Thanks to a fortunate alignment of events, I got to go on an all-expenses-paid (by me) trip to the International Medieval Congress in Kalamazoo, MI at Western Michigan University.

Most sessions were 1½ hours long and included three presentations around a common theme. I attended the following sessions (WFU faculty who presented are listed in parentheses):

  • In Honor of Dolores Warwick Frese I: Medieval Mothers and the Mother Tongue
  • New Research in Old High German Literature and Linguistics (Tina Boyer, German & Russian)
  • Gothic Language and Linguistics
  • In a Word, Philology: Etymology, Lexicography, Semantics and More in Germanic (Heiko Wiggers, German & Russian)
  • Crusades
  • Hanse Realm: Trade, Culture, and Exchange
  • Late Antiquity II: Late Antique Italy
  • Rethinking Reform II: Councils as Context, Catalyst, and Communicator of Reform
  • Philosophical Texts and Traditions (Michael Sloan, Classical Languages)

Since several of the papers were about the history of translating certain texts, I managed to touch on all five of my liaison areas in a single conference. Gale Sigal (English, co-chair of the WFU Medieval Studies program) invited me to attend dinner with her and four WFU students who were there. Lunches were in the school cafeteria. Mealtime conversations with WFU faculty led to five discrete requests from three different WFU faculty for me to buy a book, check up on a standing order possibility, etc. At one lunch, Michael and Tina discussed how they’ve used my instruction services, and they each pledged to use them more often. I almost never get PRS’s unless I’ve visited the class, so I mentioned the possibility of a 10-minute class drop-in, which is mainly a commercial for the PRS service and the relevant Research Guide. (Fortunately I give Classical Languages and German fairly even attention – if I didn’t I would’ve been busted!)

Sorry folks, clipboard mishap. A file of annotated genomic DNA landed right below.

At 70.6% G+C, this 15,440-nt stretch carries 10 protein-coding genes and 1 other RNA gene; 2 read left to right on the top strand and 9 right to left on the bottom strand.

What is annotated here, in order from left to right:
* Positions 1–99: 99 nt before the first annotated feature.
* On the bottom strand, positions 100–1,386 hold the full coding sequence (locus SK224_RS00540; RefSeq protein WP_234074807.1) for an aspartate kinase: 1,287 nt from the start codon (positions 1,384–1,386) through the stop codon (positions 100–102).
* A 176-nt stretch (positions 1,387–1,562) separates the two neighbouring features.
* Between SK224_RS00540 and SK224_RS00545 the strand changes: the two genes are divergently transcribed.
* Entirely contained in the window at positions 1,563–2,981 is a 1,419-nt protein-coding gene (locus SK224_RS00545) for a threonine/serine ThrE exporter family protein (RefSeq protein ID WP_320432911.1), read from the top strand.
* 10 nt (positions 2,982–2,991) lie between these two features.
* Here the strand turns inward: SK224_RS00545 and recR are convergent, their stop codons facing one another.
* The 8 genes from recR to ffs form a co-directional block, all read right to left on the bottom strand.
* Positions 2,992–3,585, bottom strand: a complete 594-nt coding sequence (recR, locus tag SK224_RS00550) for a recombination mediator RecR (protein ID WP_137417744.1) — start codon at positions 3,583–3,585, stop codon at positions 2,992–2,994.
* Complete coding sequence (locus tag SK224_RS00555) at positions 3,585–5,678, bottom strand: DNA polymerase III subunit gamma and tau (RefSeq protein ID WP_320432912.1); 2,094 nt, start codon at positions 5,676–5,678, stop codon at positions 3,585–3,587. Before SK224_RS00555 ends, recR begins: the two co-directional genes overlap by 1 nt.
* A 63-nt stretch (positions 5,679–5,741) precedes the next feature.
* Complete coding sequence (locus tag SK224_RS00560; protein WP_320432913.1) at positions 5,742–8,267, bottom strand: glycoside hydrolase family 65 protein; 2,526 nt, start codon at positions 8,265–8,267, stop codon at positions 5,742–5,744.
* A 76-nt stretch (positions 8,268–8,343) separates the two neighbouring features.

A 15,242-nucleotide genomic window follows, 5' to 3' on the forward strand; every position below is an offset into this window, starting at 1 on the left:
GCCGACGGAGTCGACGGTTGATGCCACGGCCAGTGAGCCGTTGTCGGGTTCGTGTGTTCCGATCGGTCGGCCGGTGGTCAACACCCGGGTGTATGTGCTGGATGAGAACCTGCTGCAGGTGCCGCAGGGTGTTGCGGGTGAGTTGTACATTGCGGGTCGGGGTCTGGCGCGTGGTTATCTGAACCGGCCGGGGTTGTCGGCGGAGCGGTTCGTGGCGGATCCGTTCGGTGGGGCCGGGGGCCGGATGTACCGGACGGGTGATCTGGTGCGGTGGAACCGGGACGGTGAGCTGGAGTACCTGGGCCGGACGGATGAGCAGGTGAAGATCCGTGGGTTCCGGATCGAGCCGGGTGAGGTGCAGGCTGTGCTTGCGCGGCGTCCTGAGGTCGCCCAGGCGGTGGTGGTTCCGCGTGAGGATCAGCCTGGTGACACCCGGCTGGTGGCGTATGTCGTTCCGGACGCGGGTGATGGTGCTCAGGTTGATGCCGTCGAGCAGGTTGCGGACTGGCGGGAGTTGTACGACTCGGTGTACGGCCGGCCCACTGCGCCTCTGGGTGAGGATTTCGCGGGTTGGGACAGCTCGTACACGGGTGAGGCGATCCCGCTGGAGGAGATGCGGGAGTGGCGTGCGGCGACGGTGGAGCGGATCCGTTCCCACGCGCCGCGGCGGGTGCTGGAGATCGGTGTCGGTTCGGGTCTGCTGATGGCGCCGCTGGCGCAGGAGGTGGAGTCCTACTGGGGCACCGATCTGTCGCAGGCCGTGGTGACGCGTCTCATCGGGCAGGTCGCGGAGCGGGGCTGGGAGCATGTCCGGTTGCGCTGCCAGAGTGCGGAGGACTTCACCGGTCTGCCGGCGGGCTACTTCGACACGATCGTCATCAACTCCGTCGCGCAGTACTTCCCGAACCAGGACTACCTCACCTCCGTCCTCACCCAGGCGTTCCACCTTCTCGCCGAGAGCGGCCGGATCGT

A few observations on this type of conference in comparison to librarian conferences:

The exhibit hall. My stereotype…

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There was only one booth like this. This booth was more typical…

One of many booths selling individual books to attendees
One of many booths selling individual books to attendees

There was basically no vendor swag. The vendors were more focused on selling a single book today as opposed to selling $50K worth of product six months from now. This conference also featured sellers of “medieval sundries.”

Drinking Horns for Sale
Drinking Horns for Sale

They didn’t say, but I’m assuming these drinking horns are not dishwasher safe.

During the presentations, PowerPoints were relatively uncommon, and Tina was the only presenter I saw using Prezi. Much more typical was a paper handout. Usually the handout had a few paragraphs of medieval text that the presenter was going to analyze. In one case, the speaker handed out his entire paper! It was also not uncommon for a presenter to read a paper verbatim – something I almost never see at a library conference.

The sheer number of sessions was overwhelming. There were 565 sessions total, including as many as 54 in the same time slot!

The attendees seemed to be much more international (or at least European) than the crowd at library conferences. I either saw a presentation by or ate a meal with someone from South Africa, Germany, Italy, Finland, Hungary, Switzerland, Italy, Canada and the UK. Since church history is a significant aspect of medieval culture, there were several monks, nuns and priests in the crowd and among the presenters.

One similarity with the Charleston Conference that I attend annually: This conference is held in the same place every year, and a significant number of attendees go year after year. This situation leads to social groups forming and re-forming each year, as well as certain annual rituals like visiting the same restaurants.

Come talk to me if you’d like to hear more details about all the presentations I saw. Be forewarned: I might go on and on about two Old Norse words for “word” if you do.